Ford's public persona is shifting, from a blustering city councillor who listened to his constituents and got stuff done, to a man who looks more red-faced, both politically and personally, by the day.

Monday, May 28, 2012


Cottaging is a way of life for Canucks. Going to camp, hitting the cabin, swinging by the lake house/beach/what-have-you: it's in our blood. Now more than ever, Canadians are more urban than rural, and our weekends away have become of paramount importance. Getting out of town and getting into some nature, a slower-paced lifestyle, and a more casual family rhythm, can be a balm that lasts months past the initial application.

My family has a cottage on Lake Huron, on a wide, sandy swathe of the world that has somehow, miraculously, mostly escaped the high-intensity development that lakefront properties have inspired in places like, say, Toronto. Unlike some of the mega-cabins that have sprouted in that village, our summer home is tucked back from the road. We've enclosed ourselves with trees; there are nooks filled with rusty (but still valiantly rideable!) bicycles, hammocks, Muskoka chairs and derelict tree forts. The backdoor into the kitchen is usually propped open, and on mornings when the lake and the sky are the same shade of faded-denim blue, the only thing you need is a mug of hot tea and a good, fat book. Afternoon snacks are handfuls of salty nuts or quickly toasted rye bread with a slab of cheese perched on top; then it's back down to the waterfront to read, swim, and walk. After the sun goes down, we go to the drive-in, or play card games, or just sit and stare into a campfire. That place is a heaven.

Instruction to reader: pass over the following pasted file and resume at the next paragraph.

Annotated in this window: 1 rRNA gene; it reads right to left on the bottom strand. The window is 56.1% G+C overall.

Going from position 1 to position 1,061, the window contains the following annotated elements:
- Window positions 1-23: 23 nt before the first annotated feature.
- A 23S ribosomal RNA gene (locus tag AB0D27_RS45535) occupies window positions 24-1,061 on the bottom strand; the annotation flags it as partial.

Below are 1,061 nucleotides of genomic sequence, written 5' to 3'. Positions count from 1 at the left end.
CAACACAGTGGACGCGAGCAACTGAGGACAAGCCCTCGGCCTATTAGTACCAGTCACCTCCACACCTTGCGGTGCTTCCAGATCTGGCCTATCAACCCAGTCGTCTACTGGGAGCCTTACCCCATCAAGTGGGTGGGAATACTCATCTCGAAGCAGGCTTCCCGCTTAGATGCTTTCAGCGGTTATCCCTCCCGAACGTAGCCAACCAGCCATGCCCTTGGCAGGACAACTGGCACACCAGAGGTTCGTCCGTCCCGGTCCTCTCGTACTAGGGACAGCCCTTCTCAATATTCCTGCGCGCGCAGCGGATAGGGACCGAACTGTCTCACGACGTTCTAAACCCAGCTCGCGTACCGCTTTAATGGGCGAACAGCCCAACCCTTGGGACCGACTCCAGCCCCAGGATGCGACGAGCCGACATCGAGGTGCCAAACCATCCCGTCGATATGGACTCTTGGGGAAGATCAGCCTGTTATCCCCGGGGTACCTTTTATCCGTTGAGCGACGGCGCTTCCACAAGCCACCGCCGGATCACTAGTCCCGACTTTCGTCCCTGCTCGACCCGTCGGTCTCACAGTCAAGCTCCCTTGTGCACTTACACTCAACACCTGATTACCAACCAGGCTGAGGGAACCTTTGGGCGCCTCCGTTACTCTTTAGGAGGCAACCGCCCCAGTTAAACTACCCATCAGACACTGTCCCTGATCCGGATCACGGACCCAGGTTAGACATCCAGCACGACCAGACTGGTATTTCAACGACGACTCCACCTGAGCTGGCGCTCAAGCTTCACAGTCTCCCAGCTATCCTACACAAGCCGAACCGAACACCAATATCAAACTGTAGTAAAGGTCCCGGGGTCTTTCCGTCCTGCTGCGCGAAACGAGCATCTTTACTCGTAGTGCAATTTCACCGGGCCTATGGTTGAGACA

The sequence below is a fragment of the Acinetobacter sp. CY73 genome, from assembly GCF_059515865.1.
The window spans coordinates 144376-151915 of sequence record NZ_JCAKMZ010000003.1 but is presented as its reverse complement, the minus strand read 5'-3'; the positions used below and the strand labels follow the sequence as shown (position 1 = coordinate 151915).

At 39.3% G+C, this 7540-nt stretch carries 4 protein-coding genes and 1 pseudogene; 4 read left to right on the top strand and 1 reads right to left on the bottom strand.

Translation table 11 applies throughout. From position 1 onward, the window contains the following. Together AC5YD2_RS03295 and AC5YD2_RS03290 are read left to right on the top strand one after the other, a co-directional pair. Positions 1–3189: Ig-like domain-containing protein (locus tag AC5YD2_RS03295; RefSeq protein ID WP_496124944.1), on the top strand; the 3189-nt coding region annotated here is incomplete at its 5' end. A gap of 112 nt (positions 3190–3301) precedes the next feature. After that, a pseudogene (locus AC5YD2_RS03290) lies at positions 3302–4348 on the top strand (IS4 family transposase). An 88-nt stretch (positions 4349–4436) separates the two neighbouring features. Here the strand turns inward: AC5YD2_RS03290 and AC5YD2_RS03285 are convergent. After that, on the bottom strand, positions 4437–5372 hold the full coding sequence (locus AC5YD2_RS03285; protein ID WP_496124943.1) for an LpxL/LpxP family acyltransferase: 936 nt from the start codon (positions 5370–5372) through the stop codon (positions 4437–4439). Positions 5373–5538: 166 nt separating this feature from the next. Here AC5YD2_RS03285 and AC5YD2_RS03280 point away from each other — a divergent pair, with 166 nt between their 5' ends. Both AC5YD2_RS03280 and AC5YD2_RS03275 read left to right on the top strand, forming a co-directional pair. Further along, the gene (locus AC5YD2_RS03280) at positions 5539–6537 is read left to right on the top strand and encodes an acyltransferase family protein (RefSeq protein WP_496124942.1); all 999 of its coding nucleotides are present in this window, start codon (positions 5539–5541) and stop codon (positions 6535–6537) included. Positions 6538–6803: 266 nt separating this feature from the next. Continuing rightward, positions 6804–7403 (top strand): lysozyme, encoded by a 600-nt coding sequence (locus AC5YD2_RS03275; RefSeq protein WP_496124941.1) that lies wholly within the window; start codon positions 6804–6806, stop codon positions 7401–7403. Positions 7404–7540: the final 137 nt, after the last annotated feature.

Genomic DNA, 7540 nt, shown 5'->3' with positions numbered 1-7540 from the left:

Last summer, I was off work, but I never really felt like I was on vacation. Instead, I was slogging through the job ads, suffering in a stifling third-floor bedroom and coping with the PTSD from my horrible former job. By the time summer rolled around, I was still working, albeit not for pay: I was working through financial woes, helping my boyfriend work through a serious loss, and seriously reevaluating my career trajectory. While there was time for ice cream sandwiches and beach time in the city, it wasn't until Labour Day that I got to escape Toronto and spend some time in Sauble.

Sauble is so wonderful during its off-peak hours: 9 AM on a Wednesday morning, the lakeshore strip is dotted with the occasional jogger or cyclist. Come Saturday afternoon of a long weekend, that same stretch of road is jammed with top-down convertibles and groups of overtanned college students blaring top 40 and squealing along. When I was younger, I wanted the beach to be a party town, because I thought the drivers and their singalongs were glamourous and fun. These days, an evening game of bocce ball on the beach sound way more fun that cooking yourself in an un-A/C'ed car.

The best part of the summer vacation is getting away. It's amazing how much more like myself I feel once I unplug for a few days. I eat little bowls of yogurt with figs and walnuts. I swim - I sometimes feel like a whale, but I swim. I read. I talk to people. I don't spend hours focusing on a screen 18 inches from my face. I do a little writing, maybe, or see a movie, but there's no constant pressure to be mining the internet for the New! Best! Thing! EVER!

I can't wait for the cottage this summer. We have a whole week up there - last summer, we had a weekend, but in the haze of all the bad stuff that went down in the first couple weeks of July, it was easy to forget. But this year, we're hurtling towards a big move and a big trip, and a week off in the middle to enjoy each other's company and relaaaax sounds deliciously perfect.